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Inside Teaching : October 2010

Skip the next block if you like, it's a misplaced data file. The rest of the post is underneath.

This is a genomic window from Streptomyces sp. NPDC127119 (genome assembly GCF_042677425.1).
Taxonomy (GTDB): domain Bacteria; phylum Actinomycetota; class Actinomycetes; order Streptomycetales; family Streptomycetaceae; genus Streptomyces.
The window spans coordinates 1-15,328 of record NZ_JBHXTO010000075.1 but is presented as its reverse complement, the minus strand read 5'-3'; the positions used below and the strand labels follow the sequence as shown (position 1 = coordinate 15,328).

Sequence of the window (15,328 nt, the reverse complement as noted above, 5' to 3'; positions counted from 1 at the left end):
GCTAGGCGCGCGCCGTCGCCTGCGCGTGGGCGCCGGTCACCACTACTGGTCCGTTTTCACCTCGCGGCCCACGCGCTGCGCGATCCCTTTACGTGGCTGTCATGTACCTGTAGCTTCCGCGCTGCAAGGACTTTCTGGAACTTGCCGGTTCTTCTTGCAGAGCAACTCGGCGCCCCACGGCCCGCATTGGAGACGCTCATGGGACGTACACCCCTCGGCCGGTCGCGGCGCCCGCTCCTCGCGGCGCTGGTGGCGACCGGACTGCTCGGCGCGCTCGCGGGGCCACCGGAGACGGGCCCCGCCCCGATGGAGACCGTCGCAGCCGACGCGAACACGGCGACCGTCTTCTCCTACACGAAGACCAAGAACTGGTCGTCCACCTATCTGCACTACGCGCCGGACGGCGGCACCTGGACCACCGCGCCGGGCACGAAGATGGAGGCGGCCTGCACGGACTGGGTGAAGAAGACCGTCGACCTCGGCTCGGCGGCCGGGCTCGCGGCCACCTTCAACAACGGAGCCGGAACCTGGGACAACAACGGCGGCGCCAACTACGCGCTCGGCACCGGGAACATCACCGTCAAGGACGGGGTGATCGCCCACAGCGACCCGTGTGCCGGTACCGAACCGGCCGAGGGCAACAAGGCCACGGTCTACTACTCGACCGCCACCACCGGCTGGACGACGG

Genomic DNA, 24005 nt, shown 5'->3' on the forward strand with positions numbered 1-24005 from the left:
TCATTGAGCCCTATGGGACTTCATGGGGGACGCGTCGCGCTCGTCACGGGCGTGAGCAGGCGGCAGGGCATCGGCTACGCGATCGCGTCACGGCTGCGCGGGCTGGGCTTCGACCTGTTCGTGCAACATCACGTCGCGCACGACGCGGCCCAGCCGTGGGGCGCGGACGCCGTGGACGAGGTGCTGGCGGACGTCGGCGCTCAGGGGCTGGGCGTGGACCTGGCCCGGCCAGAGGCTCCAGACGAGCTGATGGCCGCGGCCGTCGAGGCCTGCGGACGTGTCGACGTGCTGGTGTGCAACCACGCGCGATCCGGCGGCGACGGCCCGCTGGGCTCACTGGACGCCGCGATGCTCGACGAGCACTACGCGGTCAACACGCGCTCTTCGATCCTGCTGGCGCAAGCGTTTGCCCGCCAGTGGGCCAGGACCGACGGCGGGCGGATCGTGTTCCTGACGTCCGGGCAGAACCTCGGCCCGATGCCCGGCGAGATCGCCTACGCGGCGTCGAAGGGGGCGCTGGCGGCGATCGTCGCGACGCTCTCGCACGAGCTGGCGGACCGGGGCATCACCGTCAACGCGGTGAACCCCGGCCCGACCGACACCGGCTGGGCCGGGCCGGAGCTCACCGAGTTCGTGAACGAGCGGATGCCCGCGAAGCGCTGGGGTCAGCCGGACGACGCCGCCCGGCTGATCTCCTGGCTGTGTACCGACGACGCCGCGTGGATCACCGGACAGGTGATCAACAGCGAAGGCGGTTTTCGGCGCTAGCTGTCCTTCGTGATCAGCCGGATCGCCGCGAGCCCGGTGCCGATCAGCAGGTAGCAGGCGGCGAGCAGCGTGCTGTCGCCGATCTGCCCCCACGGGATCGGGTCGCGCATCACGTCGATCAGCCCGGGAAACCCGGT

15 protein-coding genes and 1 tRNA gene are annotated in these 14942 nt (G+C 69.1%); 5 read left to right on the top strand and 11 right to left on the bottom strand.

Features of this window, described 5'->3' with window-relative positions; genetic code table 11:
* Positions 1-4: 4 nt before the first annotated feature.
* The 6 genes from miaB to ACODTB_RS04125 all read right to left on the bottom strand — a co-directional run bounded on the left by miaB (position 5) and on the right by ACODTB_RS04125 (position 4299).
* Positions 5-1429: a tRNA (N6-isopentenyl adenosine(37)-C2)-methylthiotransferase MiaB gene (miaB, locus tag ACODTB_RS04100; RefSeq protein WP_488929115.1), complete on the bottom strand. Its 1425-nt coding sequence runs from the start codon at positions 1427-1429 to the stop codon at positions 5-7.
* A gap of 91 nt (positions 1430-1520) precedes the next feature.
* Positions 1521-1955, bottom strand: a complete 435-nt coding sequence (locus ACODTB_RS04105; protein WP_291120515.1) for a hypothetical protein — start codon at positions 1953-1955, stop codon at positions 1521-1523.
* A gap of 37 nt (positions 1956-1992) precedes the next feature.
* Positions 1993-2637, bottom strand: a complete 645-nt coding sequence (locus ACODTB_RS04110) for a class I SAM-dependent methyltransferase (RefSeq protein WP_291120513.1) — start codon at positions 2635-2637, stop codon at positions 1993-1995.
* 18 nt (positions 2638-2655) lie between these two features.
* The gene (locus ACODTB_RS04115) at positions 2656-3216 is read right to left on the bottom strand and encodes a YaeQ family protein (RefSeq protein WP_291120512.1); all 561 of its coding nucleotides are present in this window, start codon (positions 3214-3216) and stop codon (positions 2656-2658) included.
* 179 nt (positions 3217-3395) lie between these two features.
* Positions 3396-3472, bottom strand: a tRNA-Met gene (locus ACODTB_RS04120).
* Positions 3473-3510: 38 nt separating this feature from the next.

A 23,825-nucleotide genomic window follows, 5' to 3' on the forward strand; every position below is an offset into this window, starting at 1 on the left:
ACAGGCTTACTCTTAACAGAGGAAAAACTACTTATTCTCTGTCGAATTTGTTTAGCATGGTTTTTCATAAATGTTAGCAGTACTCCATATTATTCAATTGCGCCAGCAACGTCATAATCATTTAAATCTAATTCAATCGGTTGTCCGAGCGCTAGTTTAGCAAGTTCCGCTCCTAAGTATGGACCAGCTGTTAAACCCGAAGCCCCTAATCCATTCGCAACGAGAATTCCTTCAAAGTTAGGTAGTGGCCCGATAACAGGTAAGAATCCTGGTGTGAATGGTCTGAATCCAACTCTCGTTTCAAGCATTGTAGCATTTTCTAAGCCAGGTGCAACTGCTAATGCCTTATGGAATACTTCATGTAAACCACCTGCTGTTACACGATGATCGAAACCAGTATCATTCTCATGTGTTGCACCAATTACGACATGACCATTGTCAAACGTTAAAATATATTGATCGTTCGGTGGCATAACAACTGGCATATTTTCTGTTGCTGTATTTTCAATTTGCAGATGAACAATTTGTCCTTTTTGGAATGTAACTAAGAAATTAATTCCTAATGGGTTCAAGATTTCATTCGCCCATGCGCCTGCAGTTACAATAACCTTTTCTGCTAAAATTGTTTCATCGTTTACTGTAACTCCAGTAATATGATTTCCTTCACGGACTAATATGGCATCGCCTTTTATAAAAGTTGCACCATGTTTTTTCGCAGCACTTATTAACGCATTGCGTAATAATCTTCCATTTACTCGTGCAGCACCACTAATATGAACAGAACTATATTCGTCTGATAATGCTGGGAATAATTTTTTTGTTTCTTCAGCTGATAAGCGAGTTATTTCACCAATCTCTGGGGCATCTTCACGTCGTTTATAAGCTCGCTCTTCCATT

Inside Teaching | October 2010 20 QUESTIONS 40 It should never be done from a centrally determined group. A high level of autonomy is needed if we are to personalise learning. There has to be a partnership between schools and their community if schools are to be valued and thus get support and meaningful links with their communities. My father was the principal of a technical school, a very good one, and back then all technical schools had to have a school council and had to have representatives of business and industry on board. Some very influential people, household names, served. My father was in control of his budget. An enormous amount was lost when technical schools were abolished. Schools all offered the same things afterwards. We recognise, 30 years later, that technical schools had it right. All schools are different and central control stands in the way of schools delivering educational uniqueness. The driving force of a school should always be to achieve better outcomes for children. In a world where schools move ahead based on the strength of their partnerships, what happens to those students who, for whatever reasons, go to a school where meaningful partnerships don’t happen? It is more difficult in small locations, rural and remote areas. A one-size-fits-all approach doesn’t work. What you can have, if you take a state like Tasmania, is partnerships with industries that are statewide which can support the smaller schools. In district high schools with a farm, such as Sheffield, there can be natural partnerships with the agricultural industry. Rosebery District High, when my co- author Jim Spinks was principal, had very close links with the mining industry. Key personnel from there were on the council. Rosebery’s council became a model for school councils in New Zealand, England and other countries. Jim is currently in Finland teaching school leaders in that country’s remarkable system. In a school operating 24 hours a day, what might be happening at 6pm? At 6am? It’s not schools operating 24 hours a day but learning that can occur anytime, anywhere, 24 hours a day. People who don’t approve of the move towards schools forming two-way beneficial relationships with outside organisations often cite the case of an organisation like McDonalds sponsoring a school. How might a partnership with a McDonalds work successfully for both parties? McDonalds complained once when I talked about this and two senior staff came out to set me straight on the matter. One thing that is working is its program on mathematical skills for the 75,000 kids working for them. Secondary schools can access this program and the ratings by principals surveyed after doing this have generally been very positive. Half a million kids have learned from this. The other kind of partnership is local fundraising if you can advertise products in the school. Not too many schools do this and I’m not sure this is such a good thing compared to the former, which is a natural connection with a big employer of youth. Many civic leaders have built skills working for McDonalds. Ronald McDonald House provides a residence for families of young cancer sufferers, with an educational component that is very hard to match. One of my roles is an associate director of the Specialist and Schools Academies Trust in England. Starting under Margaret Thatcher and continuing under Tony Blair, every school was encouraged to form partnerships with business and industry. More than 3,000 or 95 per cent of high schools have partnerships related to their specialisations. Schools address a national curriculum but have specialisations in 12 areas. For example, sport, music, technology, maths, science. Each school has a